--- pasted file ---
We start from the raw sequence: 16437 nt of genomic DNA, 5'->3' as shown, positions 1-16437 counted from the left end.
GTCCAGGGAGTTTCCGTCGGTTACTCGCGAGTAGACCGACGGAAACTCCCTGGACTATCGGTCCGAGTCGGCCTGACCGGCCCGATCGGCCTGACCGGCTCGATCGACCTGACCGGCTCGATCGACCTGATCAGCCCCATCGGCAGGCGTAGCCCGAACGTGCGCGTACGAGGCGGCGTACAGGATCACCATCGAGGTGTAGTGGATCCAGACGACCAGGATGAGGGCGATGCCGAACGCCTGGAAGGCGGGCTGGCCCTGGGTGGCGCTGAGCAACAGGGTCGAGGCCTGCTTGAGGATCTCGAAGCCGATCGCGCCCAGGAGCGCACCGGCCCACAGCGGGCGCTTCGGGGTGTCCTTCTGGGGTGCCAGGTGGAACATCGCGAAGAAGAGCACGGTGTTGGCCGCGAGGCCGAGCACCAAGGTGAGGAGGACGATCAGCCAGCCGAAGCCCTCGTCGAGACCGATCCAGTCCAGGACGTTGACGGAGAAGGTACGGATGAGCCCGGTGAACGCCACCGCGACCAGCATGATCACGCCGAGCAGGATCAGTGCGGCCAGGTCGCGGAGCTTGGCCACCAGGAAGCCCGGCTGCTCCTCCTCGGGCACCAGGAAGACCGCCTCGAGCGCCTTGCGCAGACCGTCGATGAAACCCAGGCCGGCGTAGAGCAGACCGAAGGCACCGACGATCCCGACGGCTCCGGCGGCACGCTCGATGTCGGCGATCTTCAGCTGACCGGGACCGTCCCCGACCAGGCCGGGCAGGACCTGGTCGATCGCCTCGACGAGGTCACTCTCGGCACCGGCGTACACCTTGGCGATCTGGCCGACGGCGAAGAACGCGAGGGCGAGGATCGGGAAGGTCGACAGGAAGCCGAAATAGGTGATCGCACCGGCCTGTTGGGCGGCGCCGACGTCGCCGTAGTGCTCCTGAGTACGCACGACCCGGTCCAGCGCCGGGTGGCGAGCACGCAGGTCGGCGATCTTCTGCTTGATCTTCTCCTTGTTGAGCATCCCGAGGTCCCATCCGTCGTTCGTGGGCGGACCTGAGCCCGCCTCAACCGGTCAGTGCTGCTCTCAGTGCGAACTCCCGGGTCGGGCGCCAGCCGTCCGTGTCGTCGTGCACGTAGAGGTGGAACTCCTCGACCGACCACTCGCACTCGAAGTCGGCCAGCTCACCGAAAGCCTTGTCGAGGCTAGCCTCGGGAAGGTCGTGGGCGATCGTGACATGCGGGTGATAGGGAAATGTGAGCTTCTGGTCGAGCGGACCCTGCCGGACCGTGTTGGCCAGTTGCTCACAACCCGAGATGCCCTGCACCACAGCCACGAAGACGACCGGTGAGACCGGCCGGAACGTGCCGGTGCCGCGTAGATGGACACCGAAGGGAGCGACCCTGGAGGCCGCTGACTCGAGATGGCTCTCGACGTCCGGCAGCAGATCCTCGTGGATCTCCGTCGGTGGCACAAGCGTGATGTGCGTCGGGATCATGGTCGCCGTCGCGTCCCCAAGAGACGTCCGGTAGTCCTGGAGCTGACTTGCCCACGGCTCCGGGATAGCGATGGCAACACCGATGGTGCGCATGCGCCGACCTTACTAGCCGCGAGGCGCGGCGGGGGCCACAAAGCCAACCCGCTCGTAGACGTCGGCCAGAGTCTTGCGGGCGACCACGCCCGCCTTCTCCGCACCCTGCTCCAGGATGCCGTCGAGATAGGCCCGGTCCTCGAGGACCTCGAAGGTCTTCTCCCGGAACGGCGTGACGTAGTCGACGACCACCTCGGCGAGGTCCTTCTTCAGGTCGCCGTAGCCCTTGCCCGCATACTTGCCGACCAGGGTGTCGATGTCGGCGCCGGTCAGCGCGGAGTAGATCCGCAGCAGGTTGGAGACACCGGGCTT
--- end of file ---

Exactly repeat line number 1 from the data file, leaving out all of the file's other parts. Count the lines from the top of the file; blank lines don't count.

We start from the raw sequence: 16437 nt of genomic DNA, 5'->3' as shown, positions 1-16437 counted from the left end.